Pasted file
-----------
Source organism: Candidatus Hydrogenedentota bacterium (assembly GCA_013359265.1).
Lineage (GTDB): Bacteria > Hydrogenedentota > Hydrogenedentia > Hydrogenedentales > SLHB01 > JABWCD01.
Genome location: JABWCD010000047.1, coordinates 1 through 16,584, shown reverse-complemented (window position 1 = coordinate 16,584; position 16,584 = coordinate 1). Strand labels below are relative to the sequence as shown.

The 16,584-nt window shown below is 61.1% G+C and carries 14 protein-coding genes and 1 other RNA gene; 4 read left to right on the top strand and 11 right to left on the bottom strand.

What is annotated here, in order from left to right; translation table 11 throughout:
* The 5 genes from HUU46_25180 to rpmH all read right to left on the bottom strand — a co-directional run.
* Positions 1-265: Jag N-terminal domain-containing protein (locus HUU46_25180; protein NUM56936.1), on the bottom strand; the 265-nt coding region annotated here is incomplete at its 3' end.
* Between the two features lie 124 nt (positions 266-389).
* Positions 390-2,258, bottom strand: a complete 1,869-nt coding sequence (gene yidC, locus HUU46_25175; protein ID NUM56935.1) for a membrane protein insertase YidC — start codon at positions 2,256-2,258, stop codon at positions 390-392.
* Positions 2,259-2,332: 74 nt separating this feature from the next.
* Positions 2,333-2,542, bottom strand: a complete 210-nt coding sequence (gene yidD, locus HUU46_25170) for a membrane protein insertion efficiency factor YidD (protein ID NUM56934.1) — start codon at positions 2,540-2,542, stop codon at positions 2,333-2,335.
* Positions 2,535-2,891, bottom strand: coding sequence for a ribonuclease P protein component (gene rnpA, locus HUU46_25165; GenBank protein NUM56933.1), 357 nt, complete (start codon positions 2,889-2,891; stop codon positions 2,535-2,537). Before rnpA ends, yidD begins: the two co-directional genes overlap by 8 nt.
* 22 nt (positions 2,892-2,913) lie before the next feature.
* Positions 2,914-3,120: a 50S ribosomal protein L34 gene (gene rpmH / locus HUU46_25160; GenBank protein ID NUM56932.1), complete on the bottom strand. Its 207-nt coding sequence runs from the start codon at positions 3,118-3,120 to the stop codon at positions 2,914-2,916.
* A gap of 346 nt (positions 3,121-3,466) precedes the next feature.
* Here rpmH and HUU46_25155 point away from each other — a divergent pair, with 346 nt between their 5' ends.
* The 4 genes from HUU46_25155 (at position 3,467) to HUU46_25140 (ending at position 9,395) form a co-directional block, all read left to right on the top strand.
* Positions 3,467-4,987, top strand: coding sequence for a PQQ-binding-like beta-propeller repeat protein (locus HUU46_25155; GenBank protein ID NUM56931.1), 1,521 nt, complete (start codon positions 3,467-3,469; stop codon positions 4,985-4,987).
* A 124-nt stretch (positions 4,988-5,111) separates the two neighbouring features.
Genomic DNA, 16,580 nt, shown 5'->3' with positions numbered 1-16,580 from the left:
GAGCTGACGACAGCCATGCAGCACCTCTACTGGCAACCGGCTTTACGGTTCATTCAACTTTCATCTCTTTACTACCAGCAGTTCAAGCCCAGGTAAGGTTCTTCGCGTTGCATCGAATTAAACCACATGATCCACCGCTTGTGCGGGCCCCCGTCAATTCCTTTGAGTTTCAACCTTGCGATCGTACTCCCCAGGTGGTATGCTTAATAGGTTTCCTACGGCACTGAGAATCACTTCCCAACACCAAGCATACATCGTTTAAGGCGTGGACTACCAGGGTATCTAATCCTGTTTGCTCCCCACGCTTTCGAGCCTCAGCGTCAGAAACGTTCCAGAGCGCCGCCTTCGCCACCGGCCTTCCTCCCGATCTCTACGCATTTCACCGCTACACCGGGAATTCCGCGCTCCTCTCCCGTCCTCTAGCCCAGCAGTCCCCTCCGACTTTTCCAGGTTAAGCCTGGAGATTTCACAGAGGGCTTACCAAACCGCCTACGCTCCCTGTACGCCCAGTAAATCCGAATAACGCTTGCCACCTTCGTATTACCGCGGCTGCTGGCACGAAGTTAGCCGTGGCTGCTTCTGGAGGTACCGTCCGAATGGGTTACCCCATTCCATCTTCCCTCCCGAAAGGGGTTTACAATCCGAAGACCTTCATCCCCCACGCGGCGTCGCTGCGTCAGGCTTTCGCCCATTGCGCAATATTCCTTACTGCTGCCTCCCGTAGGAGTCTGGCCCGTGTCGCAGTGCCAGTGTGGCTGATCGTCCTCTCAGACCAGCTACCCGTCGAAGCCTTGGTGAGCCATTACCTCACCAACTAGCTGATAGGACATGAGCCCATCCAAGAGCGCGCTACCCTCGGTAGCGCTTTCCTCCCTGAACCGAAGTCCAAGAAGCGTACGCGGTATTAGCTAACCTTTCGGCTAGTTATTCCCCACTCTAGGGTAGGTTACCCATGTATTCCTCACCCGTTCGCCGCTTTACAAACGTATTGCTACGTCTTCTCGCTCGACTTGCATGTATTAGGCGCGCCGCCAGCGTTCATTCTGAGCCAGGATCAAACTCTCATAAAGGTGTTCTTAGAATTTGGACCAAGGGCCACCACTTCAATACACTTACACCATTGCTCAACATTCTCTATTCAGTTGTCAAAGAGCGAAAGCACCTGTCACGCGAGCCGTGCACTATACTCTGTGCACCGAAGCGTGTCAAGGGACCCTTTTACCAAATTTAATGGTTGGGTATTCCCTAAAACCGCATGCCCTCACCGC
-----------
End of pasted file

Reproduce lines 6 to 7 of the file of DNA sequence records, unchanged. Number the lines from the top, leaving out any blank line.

* The 5 genes from HUU46_25180 to rpmH all read right to left on the bottom strand — a co-directional run.
* Positions 1-265: Jag N-terminal domain-containing protein (locus HUU46_25180; protein NUM56936.1), on the bottom strand; the 265-nt coding region annotated here is incomplete at its 3' end.